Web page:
South African Triage Scale (SATS) is a five-level triage (red-orange-yellow-green-blue) system, where classification of triage level is made from assessment of clinical signs, VPs and clinical judgement of emergency care staff [16]. SATS guides the staff to look for clinical signs and symptoms that directly classify the patient into one out of three categories: emergency (red), very urgent (orange), or urgent (yellow). With SATS, SATS Norway, and SATS at St. Goran Hospital in Sweden as a model, the staff at the Emergency Development Center (EDC) at Sahlgrenska University Hospital developed WEST (Fig. 1) in close co-operation with specialists representing different fields of medicine. With nominal group technique, the group agreed on how to perform risk assessment, according to clinical signs and symptoms named “warning signs and symptoms.” According to the description of the warning signs and symptoms, the patient can be directly categorized to their triage severity level or, if the chief complaint does not correspond to a specific warning sign and symptom, the patient will be prioritized according to other variables such as the VPs and the clinical judgement by the triaging staff. As in the original SATS, WEST uses a calculated score for assessment of VPs [17]. With an accumulated score of VPs deterioration is easily detected. In WEST, surveillance of VPs performed using the updated version of the National Early Warning Score (NEWS2) [18]. The score harmonizes with in-hospital care at Sahlgrenska University Hospital where NEWS2 is already implemented. One ambition with WEST was to utilize the competence of the ED care staff and thus the developers of WEST decided that the clinical judgement should be an outspoken variable in the triage system enabling the triaging team to use clinical judgement in their final prioritization [19]. The clinical judgement is an overall clinical assessment by the triaging nurse, based on how the patient looks and acts, the so-called clinical gestalt. In addition, the clinical judgement considers the patients previous health history and condition. For example, a cold and diaphoretic patient with chest pain, previous heart disease with normal ECG finding, green NEWS2 and yellow warnings sign can be upgraded to the orange (second highest) triage level. Since red and orange triage levels are indicators of high urgency, clinical judgement alone can never be used to down prioritize patients. Another potential feature of WEST is the possibility to include other elements of care, such as need for direct admission to hospital and frailty assessment in older patients [20]. Thus, WEST uses the combined assessment of warnings signs and symptoms, VPs, clinical judgement and additional needs (Fig. 1).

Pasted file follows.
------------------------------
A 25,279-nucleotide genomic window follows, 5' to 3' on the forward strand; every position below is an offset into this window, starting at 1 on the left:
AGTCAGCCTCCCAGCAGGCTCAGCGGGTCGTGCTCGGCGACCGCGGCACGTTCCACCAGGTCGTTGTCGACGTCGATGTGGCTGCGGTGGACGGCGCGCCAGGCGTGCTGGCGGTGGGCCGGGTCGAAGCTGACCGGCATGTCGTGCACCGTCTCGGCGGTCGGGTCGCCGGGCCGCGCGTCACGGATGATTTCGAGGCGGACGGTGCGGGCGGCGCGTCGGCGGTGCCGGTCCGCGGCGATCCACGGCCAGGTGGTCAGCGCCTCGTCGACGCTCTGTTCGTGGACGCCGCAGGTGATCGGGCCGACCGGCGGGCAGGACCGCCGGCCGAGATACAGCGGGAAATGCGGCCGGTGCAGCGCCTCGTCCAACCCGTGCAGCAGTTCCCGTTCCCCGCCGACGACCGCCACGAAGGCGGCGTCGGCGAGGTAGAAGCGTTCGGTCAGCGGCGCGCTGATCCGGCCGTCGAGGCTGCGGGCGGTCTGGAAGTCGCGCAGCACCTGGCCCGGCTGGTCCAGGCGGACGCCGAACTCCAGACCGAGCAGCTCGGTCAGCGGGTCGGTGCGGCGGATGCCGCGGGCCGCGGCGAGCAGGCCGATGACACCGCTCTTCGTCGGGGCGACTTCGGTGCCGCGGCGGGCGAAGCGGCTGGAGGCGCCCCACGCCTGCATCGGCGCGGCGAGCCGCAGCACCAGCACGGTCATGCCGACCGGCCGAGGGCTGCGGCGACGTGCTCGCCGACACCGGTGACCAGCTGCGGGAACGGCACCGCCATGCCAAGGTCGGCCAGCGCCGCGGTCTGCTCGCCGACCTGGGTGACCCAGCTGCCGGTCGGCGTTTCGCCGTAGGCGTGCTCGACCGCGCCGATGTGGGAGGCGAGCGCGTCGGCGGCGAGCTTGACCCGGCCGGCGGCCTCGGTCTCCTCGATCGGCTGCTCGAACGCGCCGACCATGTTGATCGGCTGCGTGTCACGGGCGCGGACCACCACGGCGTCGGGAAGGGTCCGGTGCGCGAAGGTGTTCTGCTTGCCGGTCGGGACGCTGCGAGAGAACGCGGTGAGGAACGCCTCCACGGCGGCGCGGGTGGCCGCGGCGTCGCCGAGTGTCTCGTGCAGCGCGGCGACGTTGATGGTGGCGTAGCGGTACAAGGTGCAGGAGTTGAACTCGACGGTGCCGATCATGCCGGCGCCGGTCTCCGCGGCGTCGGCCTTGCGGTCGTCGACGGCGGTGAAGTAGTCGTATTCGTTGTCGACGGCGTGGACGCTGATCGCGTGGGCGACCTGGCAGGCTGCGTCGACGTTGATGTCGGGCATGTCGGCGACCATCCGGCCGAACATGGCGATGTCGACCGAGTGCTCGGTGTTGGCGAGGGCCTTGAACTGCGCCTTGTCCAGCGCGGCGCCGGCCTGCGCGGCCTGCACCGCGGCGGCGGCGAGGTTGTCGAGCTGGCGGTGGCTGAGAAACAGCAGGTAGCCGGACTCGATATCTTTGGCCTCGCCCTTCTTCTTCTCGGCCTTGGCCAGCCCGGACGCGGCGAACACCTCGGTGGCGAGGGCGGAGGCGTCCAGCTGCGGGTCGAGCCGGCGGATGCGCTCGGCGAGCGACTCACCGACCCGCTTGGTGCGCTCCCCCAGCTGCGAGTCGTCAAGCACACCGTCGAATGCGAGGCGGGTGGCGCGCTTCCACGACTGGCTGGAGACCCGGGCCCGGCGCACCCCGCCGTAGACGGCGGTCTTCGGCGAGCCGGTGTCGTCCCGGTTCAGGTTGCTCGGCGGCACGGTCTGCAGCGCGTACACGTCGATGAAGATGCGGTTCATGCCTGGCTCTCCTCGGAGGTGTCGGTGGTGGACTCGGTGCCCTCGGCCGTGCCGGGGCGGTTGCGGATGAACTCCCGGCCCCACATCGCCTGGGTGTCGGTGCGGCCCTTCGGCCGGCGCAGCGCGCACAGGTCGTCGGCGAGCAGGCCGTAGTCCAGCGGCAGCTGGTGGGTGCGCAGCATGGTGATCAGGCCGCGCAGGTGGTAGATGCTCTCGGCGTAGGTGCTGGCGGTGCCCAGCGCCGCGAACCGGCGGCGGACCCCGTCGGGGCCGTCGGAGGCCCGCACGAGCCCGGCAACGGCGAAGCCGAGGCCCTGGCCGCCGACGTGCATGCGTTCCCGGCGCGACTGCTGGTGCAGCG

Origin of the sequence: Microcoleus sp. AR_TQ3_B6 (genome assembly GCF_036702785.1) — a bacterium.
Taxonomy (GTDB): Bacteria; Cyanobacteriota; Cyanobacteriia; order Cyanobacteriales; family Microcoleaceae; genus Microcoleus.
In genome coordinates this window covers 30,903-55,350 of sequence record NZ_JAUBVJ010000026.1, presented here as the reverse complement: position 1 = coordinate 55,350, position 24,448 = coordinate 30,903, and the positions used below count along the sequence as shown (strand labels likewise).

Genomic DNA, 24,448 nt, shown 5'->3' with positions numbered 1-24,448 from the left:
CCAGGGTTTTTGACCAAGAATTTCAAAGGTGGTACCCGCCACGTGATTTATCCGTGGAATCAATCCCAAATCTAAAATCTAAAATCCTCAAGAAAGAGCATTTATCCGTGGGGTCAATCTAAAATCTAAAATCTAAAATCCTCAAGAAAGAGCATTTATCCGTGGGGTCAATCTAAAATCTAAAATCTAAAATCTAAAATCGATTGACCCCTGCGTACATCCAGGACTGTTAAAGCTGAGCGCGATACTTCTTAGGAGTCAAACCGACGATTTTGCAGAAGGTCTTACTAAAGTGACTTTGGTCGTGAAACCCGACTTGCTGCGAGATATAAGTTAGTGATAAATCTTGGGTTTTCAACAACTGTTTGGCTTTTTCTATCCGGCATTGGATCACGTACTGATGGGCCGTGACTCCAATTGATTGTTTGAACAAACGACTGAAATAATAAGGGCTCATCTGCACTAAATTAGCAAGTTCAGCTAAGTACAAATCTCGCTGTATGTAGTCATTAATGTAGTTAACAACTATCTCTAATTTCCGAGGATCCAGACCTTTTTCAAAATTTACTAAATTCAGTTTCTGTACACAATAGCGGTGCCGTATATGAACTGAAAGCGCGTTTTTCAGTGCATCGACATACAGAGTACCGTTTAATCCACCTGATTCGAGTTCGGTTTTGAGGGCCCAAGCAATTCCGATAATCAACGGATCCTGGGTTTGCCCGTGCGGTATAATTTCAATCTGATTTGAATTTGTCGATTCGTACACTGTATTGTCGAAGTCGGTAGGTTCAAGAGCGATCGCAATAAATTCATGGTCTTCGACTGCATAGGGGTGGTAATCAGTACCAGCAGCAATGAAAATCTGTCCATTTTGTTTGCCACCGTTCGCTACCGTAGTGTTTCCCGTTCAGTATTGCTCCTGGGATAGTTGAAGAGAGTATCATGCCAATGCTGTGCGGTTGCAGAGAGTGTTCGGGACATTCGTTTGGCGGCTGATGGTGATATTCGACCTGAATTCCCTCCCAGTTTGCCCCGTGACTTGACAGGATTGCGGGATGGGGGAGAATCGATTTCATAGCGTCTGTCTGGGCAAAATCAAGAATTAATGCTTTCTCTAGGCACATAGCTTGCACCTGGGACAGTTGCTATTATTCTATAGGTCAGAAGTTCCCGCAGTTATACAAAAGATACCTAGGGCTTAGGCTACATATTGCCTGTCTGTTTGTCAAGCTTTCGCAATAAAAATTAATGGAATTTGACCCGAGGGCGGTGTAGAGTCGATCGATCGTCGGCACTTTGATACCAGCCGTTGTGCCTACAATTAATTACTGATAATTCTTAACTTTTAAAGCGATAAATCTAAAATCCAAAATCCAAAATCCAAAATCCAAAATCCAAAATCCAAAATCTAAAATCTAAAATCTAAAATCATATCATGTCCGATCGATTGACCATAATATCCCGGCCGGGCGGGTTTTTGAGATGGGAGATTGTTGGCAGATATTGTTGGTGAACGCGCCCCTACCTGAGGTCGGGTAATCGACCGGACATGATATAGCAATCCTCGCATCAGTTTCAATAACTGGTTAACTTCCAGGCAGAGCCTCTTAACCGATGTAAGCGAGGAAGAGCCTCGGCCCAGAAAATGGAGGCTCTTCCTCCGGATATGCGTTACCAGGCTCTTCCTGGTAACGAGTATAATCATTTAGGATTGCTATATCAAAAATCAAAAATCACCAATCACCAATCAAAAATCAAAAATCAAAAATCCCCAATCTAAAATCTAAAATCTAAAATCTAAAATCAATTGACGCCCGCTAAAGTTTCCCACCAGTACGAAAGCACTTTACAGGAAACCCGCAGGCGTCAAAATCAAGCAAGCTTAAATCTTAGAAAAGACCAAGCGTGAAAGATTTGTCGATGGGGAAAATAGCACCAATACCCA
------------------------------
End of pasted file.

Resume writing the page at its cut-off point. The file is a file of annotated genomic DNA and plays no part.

Fig. 1
figure 1

Development and components of the different triage systems. ESS = Emergency Symptoms and Signs, NEWS2 = National Early Warning Score2, additional needs, for example, frailty or a need for direct hospitalization